Adelle: Since intensely green leaves offer the greatest concentration and the widest variety of vitamins and minerals of all the vegetables, they should be eaten daily… Although the daily quota of greens may be eaten in tossed salads, cooking condenses them so that a small serving equals an amount impossible to eat raw; hence the quantity of nutrients obtained from cooked leaves may be many times greater than from raw ones.
Stephanie: Hip hip horay! Down with the salad-obsession of “healthy eating.”
Inner nutritionist: Now, variety is important. Raw vegetables do contain higher concentrations of certain nutrients. Eating both raw and cooked foods help broaden the diet.
Adelle: If handled properly before cooking, heated rapidly to destroy enzymes, and quick-cooked in their own juices, green leaves lose little nutritive value in cooking.
I like my greens cooked, generally, and Adelle and I both think that cooked has many advantages over raw. Obviously, you eat a lot more in terms of weight and total nutrients when they are cooked. Would you eat 3 oz raw spinach? Not likely. 3 oz cooked spinach? Quite easily. Certain compounds are also more bio-available (digestible) when cooked, especially if there is a little fat around. Not to mention being somewhat warming when it’s rather cold and wet outside.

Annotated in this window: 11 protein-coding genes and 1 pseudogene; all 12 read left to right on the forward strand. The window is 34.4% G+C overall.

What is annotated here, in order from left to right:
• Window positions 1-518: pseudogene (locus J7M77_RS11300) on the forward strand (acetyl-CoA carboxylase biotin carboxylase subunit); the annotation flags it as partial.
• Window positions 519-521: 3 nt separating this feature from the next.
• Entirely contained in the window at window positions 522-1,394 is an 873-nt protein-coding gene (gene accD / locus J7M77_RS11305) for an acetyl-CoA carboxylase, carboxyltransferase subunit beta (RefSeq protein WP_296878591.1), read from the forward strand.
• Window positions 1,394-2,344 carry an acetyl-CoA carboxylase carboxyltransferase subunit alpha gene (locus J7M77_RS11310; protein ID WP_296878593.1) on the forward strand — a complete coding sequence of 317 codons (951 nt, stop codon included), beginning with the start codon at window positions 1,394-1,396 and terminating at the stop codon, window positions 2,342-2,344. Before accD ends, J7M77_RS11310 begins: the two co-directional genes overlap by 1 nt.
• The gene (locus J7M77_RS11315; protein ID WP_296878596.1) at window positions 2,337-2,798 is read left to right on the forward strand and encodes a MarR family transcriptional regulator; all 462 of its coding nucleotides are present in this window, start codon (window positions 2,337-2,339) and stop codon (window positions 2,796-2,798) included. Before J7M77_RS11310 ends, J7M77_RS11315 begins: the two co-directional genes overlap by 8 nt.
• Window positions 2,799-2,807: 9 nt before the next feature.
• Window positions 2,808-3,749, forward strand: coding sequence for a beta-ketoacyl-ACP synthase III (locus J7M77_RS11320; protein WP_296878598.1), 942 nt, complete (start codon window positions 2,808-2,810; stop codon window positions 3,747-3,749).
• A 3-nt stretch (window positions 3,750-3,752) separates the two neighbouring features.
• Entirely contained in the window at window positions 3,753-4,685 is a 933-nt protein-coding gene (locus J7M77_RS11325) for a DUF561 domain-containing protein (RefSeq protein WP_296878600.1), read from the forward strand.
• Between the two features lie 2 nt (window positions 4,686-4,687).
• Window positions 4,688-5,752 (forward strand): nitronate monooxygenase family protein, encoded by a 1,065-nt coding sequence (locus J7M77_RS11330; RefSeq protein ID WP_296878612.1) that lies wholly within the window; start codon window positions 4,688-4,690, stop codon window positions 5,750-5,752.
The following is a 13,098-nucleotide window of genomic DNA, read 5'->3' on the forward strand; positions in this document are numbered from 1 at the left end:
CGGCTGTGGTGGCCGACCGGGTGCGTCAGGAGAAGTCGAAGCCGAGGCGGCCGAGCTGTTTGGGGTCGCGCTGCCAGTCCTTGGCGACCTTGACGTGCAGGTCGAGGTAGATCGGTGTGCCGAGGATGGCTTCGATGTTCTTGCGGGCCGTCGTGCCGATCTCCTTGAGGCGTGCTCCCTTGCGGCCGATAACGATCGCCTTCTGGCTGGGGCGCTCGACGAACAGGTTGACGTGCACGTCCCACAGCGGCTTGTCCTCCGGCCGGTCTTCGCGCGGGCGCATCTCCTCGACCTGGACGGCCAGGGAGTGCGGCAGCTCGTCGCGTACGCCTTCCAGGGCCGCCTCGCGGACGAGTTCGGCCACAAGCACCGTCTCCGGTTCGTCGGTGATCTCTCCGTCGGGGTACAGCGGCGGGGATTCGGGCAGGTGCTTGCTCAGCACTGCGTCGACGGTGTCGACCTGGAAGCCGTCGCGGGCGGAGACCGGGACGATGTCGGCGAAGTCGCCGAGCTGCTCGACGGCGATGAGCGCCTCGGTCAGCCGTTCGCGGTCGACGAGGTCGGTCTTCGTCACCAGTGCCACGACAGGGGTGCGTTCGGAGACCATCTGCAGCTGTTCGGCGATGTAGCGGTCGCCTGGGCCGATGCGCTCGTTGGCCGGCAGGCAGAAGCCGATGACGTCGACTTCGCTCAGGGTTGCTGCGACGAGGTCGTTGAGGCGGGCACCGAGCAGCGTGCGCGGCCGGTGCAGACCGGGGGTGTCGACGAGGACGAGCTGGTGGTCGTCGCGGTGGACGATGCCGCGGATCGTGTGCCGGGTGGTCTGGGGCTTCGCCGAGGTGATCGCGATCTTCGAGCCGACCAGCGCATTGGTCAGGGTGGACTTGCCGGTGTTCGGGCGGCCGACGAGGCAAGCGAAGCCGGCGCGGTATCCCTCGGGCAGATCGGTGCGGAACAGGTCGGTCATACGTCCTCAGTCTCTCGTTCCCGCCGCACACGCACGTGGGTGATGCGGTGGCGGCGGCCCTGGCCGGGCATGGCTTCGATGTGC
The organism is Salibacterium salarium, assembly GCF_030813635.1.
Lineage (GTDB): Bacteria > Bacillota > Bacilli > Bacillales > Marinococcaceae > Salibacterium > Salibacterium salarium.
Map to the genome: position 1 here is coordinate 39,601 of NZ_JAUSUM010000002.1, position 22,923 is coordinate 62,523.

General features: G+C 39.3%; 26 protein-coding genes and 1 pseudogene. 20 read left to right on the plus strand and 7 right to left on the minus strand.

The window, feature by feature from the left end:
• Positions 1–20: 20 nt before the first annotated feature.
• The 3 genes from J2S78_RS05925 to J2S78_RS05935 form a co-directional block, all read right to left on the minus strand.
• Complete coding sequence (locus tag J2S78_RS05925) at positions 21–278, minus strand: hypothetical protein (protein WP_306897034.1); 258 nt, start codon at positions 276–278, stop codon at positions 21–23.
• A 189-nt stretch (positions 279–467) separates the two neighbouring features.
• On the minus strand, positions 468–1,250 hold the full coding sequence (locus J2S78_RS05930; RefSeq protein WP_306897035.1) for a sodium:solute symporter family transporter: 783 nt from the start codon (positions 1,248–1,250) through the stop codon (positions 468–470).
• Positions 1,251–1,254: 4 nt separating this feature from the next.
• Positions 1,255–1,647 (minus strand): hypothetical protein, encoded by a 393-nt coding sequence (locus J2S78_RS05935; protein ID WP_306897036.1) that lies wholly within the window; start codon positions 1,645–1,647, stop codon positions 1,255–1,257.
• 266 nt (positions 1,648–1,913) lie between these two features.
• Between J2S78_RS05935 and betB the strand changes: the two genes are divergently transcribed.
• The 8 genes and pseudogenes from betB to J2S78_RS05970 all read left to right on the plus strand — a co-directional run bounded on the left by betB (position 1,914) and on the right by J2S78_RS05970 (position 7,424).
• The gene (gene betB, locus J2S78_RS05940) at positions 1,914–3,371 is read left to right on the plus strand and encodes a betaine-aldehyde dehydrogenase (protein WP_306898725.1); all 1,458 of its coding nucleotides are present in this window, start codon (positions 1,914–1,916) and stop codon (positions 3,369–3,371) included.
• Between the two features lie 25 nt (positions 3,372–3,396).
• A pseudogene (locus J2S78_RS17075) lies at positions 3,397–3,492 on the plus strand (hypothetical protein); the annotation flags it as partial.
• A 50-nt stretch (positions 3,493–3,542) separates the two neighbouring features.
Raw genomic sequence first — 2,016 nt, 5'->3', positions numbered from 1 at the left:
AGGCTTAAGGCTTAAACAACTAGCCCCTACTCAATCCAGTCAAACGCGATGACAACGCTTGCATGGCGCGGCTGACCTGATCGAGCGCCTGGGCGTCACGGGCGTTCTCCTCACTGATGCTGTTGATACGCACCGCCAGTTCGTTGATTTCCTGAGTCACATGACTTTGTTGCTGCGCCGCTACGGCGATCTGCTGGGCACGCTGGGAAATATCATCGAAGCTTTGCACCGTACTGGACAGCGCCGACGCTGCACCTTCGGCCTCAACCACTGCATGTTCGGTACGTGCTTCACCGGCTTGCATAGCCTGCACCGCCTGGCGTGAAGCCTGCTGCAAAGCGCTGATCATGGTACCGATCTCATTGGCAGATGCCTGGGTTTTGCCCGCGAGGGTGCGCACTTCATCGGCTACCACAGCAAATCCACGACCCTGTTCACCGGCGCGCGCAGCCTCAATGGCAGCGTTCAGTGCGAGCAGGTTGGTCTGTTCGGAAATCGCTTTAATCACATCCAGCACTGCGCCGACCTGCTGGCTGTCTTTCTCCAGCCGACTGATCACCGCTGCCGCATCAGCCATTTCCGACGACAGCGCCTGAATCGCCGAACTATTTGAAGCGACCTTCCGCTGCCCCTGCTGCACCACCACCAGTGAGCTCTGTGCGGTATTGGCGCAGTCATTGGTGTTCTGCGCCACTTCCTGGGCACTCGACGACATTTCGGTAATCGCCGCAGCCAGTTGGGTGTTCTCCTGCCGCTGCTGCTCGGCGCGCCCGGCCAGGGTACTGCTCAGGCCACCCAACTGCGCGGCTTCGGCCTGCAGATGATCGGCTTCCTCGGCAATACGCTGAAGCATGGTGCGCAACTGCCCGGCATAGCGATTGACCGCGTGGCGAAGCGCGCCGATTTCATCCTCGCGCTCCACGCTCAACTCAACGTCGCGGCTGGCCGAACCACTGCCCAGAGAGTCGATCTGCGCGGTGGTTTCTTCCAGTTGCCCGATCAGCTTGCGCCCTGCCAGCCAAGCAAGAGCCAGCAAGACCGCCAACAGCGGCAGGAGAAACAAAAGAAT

On the other hand, many compounds do break down or dissolve on exposure to heat, light, and water. Preventing that is fairly simple– as Adele suggests, minimize water use. Rinse and wash your vegetables quickly, then dry immediately. Cook over medium or low heat with little or preferably no added water, stirring if necessary. Need a little extra liquid? Adele recommends using something you will consume, like lemon juice, tomatoes, or a little milk.
Here’s one of her recipes including not one but two dark green leafy vegetables that exemplifies her approach to cooking greens. Rather leave the bacon out? Use 1/2 small onion in 2 T olive oil instead.
Parsley and Spinach with Bacon and Garlic
Pan-broil (saute) in a large utensil (frying pan):
1 or 2 slices bacon
Remove bacon when crisp; keep heat moderate; cook in 2 tablespoons bacon drippings:
1 clove garlic
2 bunches shredded spinach
1 bunch shredded parsley
Stir until wilted; cover pan, reduce heat to simmering, and cook four to six minutes; discard garlic and add:
1/2 teaspoon salt (Wow, I’d use 1/8 teaspoon)
freshly ground black pepper
bacon broken in bits
Stir well and serve.
Feel free to vary the greens– basically anything will work, but tougher greens will need longer cooking times. I’d also keep the garlic– slice it thinly or mince it so everyone eats a little. Good for the blood pressure, and it’ll keep the vampires away!